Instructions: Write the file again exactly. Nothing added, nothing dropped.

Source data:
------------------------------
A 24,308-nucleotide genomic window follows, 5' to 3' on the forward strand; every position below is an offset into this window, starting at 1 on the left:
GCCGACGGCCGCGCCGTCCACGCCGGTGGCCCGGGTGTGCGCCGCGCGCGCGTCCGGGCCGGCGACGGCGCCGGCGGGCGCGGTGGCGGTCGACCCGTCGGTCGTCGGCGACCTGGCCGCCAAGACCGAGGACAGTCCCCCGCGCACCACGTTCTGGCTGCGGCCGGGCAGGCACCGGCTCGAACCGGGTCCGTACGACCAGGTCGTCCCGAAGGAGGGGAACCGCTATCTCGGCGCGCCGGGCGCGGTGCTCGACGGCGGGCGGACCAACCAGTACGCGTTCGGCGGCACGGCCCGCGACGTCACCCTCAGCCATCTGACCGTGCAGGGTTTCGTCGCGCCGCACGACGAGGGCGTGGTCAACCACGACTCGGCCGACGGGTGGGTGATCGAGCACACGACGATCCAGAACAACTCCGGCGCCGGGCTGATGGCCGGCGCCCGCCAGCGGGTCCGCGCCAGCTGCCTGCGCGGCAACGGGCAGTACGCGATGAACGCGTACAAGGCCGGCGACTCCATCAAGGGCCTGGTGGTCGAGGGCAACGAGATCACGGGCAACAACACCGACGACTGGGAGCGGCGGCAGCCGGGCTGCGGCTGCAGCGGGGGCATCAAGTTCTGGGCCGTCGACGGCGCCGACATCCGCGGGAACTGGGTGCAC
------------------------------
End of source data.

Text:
A 24,308-nucleotide genomic window follows, 5' to 3' on the forward strand; every position below is an offset into this window, starting at 1 on the left:
GCCGACGGCCGCGCCGTCCACGCCGGTGGCCCGGGTGTGCGCCGCGCGCGCGTCCGGGCCGGCGACGGCGCCGGCGGGCGCGGTGGCGGTCGACCCGTCGGTCGTCGGCGACCTGGCCGCCAAGACCGAGGACAGTCCCCCGCGCACCACGTTCTGGCTGCGGCCGGGCAGGCACCGGCTCGAACCGGGTCCGTACGACCAGGTCGTCCCGAAGGAGGGGAACCGCTATCTCGGCGCGCCGGGCGCGGTGCTCGACGGCGGGCGGACCAACCAGTACGCGTTCGGCGGCACGGCCCGCGACGTCACCCTCAGCCATCTGACCGTGCAGGGTTTCGTCGCGCCGCACGACGAGGGCGTGGTCAACCACGACTCGGCCGACGGGTGGGTGATCGAGCACACGACGATCCAGAACAACTCCGGCGCCGGGCTGATGGCCGGCGCCCGCCAGCGGGTCCGCGCCAGCTGCCTGCGCGGCAACGGGCAGTACGCGATGAACGCGTACAAGGCCGGCGACTCCATCAAGGGCCTGGTGGTCGAGGGCAACGAGATCACGGGCAACAACACCGACGACTGGGAGCGGCGGCAGCCGGGCTGCGGCTGCAGCGGGGGCATCAAGTTCTGGGCCGTCGACGGCGCCGACATCCGCGGGAACTGGGTGCAC